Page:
— Publishers Weekly
"A book that Wakefield's characters would love."
— Kirkus Reviews
"Stacy Wakefield reminds us again that whatever macho shit boys do, girls can do better."
—Karen O, singer, Yeah Yeah Yeahs
"Stacy Wakefield covers a rarely documented time in American urban history—the squat movement—when crusty punks were the new pioneers. Through her unforgettable protagonist Sidney, this is a steel-toed tale of urban survival for a generation too fucked up to fit into a post-Reagan, middle-class-free America, loaded with crappy part-time jobs and fleeting temp spots. This book should serve as a stark lesson for the Airbnb trustafarians who inhabit Williamsburg today—that just two short decades ago, their delightful playground was as much a dangerous frontier as the Old West. Instead of paying with cash, you paid with sweat equity and courage, only to come home one day and find the abandoned building that you made inhabitable was just sold out from under you."
—Arthur Nersesian, author of Gladyss of the Hunt
"When I finished this novel I went, No! I couldn't believe it was over so fast. I loved this book—the first that captures the soulful mystery of what drives the global-nomadic, urban-punk, musician-artist-poet squatter underground movement, carving out its future in the dystopian cities that are already here. The book's heroine is one to die for."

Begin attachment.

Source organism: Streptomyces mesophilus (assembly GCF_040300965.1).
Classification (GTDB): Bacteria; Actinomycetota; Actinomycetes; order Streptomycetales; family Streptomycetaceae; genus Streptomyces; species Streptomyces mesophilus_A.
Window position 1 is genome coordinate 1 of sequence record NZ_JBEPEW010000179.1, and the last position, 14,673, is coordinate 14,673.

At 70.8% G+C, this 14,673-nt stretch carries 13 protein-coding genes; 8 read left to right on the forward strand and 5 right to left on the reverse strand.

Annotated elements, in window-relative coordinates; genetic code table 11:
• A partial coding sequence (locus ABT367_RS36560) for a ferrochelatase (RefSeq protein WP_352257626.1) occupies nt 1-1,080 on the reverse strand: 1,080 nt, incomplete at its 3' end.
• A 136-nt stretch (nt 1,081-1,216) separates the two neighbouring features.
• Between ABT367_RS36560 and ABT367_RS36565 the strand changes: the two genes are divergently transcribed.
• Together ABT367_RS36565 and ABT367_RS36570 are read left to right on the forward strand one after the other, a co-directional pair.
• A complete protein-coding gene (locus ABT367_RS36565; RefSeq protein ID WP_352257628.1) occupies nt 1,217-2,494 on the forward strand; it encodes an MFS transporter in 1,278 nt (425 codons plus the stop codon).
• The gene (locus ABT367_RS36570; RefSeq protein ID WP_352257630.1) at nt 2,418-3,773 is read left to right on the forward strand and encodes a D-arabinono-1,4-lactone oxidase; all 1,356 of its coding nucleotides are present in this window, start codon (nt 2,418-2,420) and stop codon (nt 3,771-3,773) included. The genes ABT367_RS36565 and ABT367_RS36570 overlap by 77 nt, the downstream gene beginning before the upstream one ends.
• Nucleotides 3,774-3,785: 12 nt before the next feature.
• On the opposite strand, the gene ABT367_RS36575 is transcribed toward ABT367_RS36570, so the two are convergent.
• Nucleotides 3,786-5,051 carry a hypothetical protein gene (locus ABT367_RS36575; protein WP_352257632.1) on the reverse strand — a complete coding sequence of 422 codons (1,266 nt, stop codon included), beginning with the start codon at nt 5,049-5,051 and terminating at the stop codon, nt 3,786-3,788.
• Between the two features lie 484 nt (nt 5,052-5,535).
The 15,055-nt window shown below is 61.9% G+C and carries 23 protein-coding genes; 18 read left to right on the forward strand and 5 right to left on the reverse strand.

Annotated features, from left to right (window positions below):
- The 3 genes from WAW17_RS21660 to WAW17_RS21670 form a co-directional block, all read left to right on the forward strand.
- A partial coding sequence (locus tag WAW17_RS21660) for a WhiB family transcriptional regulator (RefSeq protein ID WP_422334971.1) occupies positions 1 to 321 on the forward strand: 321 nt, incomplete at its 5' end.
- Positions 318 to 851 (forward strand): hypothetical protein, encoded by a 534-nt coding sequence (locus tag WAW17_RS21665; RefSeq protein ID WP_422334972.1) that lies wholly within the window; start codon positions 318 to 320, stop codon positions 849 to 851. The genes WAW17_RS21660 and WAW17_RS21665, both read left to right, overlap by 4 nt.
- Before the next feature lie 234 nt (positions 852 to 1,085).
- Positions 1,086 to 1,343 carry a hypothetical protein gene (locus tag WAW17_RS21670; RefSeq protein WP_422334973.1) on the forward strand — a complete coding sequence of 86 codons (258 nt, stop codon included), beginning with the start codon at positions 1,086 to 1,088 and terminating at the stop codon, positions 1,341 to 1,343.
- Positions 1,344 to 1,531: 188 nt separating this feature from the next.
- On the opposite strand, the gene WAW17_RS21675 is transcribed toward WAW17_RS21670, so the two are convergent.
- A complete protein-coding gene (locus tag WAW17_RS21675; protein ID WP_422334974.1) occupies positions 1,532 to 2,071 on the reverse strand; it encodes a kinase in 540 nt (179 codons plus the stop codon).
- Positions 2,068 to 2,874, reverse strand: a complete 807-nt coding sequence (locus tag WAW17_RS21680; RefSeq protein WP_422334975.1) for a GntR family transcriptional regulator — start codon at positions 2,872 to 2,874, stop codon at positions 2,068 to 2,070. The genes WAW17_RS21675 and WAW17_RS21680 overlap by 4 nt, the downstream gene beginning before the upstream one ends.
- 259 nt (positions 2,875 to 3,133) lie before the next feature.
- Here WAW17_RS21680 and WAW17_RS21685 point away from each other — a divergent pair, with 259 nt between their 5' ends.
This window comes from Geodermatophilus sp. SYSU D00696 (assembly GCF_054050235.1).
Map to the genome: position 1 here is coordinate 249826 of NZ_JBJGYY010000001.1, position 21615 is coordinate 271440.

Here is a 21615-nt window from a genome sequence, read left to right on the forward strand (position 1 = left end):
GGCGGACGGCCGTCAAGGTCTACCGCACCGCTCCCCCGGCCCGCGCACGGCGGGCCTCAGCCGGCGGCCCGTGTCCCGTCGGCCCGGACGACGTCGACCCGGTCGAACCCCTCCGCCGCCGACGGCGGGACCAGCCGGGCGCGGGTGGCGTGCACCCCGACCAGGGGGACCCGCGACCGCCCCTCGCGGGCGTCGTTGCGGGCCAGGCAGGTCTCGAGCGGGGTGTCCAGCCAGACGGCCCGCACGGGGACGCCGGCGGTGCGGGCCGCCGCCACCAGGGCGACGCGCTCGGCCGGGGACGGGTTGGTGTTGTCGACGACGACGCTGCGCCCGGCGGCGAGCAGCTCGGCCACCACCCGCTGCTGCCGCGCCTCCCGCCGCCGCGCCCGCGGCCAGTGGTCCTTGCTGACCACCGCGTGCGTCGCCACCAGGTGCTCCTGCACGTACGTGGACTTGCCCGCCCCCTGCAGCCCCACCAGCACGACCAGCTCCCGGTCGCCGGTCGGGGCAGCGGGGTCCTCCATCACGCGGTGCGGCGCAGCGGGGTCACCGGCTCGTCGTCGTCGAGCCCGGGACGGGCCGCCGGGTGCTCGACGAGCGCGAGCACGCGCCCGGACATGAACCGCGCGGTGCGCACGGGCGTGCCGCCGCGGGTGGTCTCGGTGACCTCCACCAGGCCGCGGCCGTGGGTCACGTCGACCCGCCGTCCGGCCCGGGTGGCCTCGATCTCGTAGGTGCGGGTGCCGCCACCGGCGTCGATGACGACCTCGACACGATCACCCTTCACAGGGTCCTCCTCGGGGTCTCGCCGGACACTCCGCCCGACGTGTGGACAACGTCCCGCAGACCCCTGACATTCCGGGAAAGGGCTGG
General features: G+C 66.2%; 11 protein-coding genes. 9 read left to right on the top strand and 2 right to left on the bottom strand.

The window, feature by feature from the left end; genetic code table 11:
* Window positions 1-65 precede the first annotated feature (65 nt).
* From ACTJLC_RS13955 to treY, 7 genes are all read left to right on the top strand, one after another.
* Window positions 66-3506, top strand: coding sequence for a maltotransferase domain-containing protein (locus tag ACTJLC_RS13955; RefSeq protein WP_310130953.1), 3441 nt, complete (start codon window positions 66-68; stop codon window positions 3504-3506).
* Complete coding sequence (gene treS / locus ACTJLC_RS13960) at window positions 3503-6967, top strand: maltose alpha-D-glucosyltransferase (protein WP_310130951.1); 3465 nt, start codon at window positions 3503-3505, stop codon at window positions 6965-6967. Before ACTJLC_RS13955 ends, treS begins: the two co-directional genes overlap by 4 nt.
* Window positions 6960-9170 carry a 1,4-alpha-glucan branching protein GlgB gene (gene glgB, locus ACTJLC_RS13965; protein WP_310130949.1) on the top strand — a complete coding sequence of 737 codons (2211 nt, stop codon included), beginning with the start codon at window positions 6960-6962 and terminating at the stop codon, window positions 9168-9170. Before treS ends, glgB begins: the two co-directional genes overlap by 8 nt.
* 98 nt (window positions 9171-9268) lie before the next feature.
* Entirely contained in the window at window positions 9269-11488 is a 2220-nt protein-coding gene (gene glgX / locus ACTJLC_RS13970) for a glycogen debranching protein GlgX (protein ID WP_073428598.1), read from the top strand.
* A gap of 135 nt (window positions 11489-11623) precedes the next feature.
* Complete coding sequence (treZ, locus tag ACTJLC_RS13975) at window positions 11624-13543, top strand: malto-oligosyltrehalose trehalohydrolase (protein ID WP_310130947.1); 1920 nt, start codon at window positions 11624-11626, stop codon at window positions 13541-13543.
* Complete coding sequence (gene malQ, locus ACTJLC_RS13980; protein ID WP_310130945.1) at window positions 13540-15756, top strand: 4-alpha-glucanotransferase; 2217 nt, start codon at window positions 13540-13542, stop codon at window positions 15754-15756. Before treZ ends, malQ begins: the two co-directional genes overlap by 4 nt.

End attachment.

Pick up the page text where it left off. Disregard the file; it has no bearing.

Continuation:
—V. Vale, RE/Search Publications
Sid arrives in New York City in 1995 eager to join the anarchist squatting scene. She's got a tattoo, she listens to the right bands...so why would she get a job and rent some tiny shoe-box apartment when she could take over a whole building with a gang of wild young pirates? But the Lower East Side is changing; there are no more empty buildings, the squats are cliquey and full.
Sid teams up with a musician from Mexico and together they find their way across the bridge to Williamsburg, Brooklyn. Packs of wild dogs roam the waterfront and the rough building in which they finally find space is occupied by misfits who don't know anything about the Manhattan squatting scene, Food Not Bombs, Critical Mass, or hardcore punk. But this is Sid's chance and she's determined to make a home for herself—no matter what.
Wakefield spent years living in squatted buildings in Europe and New York and brings firsthand knowledge to Sid's story: how urban homesteaders lived without plumbing or electricity, how they managed their semilegal status, and what they cared about and fought for. With Sid, Wakefield has created a character who belongs to that world and is also entirely relatable. Sid is a resourceful, intrepid young woman with a wry sense of humor; she's great company on our journey into the lost world of New York City's recent past.
eBook The Sunshine Crust Baking Factory